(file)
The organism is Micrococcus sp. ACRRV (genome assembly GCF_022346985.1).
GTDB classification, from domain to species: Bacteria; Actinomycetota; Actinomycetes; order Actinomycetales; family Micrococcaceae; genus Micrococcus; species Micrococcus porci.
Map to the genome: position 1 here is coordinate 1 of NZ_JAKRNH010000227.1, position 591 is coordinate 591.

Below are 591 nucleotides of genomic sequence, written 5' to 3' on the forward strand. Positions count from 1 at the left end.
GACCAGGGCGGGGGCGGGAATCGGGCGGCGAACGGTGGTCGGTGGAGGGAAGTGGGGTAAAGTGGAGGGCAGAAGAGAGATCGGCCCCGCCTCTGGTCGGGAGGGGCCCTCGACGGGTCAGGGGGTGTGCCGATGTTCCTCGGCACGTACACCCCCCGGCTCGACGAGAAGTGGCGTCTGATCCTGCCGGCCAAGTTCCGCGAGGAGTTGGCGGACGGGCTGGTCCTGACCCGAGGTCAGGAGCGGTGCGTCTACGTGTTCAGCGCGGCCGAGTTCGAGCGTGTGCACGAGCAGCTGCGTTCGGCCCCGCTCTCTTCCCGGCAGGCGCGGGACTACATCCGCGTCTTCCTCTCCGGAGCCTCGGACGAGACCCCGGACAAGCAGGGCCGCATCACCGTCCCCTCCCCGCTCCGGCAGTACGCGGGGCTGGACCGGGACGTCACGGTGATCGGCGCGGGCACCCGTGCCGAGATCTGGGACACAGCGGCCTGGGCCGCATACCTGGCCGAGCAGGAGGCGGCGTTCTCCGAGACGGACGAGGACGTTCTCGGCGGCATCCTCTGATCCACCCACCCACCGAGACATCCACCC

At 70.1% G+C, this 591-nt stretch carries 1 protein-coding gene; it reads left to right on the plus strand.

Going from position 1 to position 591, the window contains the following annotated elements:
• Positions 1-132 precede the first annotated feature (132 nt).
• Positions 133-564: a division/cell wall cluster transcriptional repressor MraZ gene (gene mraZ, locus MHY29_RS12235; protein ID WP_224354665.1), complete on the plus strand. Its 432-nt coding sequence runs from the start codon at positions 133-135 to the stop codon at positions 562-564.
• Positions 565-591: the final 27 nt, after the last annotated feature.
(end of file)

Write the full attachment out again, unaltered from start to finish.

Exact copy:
The organism is Micrococcus sp. ACRRV (genome assembly GCF_022346985.1).
GTDB classification, from domain to species: Bacteria; Actinomycetota; Actinomycetes; order Actinomycetales; family Micrococcaceae; genus Micrococcus; species Micrococcus porci.
Map to the genome: position 1 here is coordinate 1 of NZ_JAKRNH010000227.1, position 591 is coordinate 591.

Below are 591 nucleotides of genomic sequence, written 5' to 3' on the forward strand. Positions count from 1 at the left end.
GACCAGGGCGGGGGCGGGAATCGGGCGGCGAACGGTGGTCGGTGGAGGGAAGTGGGGTAAAGTGGAGGGCAGAAGAGAGATCGGCCCCGCCTCTGGTCGGGAGGGGCCCTCGACGGGTCAGGGGGTGTGCCGATGTTCCTCGGCACGTACACCCCCCGGCTCGACGAGAAGTGGCGTCTGATCCTGCCGGCCAAGTTCCGCGAGGAGTTGGCGGACGGGCTGGTCCTGACCCGAGGTCAGGAGCGGTGCGTCTACGTGTTCAGCGCGGCCGAGTTCGAGCGTGTGCACGAGCAGCTGCGTTCGGCCCCGCTCTCTTCCCGGCAGGCGCGGGACTACATCCGCGTCTTCCTCTCCGGAGCCTCGGACGAGACCCCGGACAAGCAGGGCCGCATCACCGTCCCCTCCCCGCTCCGGCAGTACGCGGGGCTGGACCGGGACGTCACGGTGATCGGCGCGGGCACCCGTGCCGAGATCTGGGACACAGCGGCCTGGGCCGCATACCTGGCCGAGCAGGAGGCGGCGTTCTCCGAGACGGACGAGGACGTTCTCGGCGGCATCCTCTGATCCACCCACCCACCGAGACATCCACCC

At 70.1% G+C, this 591-nt stretch carries 1 protein-coding gene; it reads left to right on the plus strand.

Going from position 1 to position 591, the window contains the following annotated elements:
• Positions 1-132 precede the first annotated feature (132 nt).
• Positions 133-564: a division/cell wall cluster transcriptional repressor MraZ gene (gene mraZ, locus MHY29_RS12235; protein ID WP_224354665.1), complete on the plus strand. Its 432-nt coding sequence runs from the start codon at positions 133-135 to the stop codon at positions 562-564.
• Positions 565-591: the final 27 nt, after the last annotated feature.